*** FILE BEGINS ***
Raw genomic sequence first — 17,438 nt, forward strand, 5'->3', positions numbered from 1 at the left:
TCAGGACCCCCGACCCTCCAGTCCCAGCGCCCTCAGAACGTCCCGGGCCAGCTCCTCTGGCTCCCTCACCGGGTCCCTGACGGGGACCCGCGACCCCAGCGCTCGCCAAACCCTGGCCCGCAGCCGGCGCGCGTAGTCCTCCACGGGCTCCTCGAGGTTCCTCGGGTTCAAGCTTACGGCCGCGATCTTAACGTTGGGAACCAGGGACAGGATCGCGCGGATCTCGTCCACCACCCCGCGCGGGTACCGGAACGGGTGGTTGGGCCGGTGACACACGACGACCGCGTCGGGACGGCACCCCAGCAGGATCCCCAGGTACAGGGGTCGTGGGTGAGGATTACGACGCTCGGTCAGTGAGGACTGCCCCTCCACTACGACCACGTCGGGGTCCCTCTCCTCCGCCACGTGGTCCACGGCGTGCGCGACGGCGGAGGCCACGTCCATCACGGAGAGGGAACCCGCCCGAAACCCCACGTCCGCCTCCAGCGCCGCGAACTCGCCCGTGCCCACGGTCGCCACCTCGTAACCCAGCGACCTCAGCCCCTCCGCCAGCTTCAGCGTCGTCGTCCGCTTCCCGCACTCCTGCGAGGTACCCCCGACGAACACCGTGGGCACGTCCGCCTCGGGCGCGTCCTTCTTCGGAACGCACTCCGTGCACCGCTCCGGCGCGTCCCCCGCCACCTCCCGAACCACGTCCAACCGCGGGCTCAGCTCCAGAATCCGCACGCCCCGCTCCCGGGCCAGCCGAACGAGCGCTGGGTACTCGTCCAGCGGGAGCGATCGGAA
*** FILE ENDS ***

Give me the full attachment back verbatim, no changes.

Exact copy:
Raw genomic sequence first — 17,438 nt, forward strand, 5'->3', positions numbered from 1 at the left:
TCAGGACCCCCGACCCTCCAGTCCCAGCGCCCTCAGAACGTCCCGGGCCAGCTCCTCTGGCTCCCTCACCGGGTCCCTGACGGGGACCCGCGACCCCAGCGCTCGCCAAACCCTGGCCCGCAGCCGGCGCGCGTAGTCCTCCACGGGCTCCTCGAGGTTCCTCGGGTTCAAGCTTACGGCCGCGATCTTAACGTTGGGAACCAGGGACAGGATCGCGCGGATCTCGTCCACCACCCCGCGCGGGTACCGGAACGGGTGGTTGGGCCGGTGACACACGACGACCGCGTCGGGACGGCACCCCAGCAGGATCCCCAGGTACAGGGGTCGTGGGTGAGGATTACGACGCTCGGTCAGTGAGGACTGCCCCTCCACTACGACCACGTCGGGGTCCCTCTCCTCCGCCACGTGGTCCACGGCGTGCGCGACGGCGGAGGCCACGTCCATCACGGAGAGGGAACCCGCCCGAAACCCCACGTCCGCCTCCAGCGCCGCGAACTCGCCCGTGCCCACGGTCGCCACCTCGTAACCCAGCGACCTCAGCCCCTCCGCCAGCTTCAGCGTCGTCGTCCGCTTCCCGCACTCCTGCGAGGTACCCCCGACGAACACCGTGGGCACGTCCGCCTCGGGCGCGTCCTTCTTCGGAACGCACTCCGTGCACCGCTCCGGCGCGTCCCCCGCCACCTCCCGAACCACGTCCAACCGCGGGCTCAGCTCCAGAATCCGCACGCCCCGCTCCCGGGCCAGCCGAACGAGCGCTGGGTACTCGTCCAGCGGGAGCGATCGGAA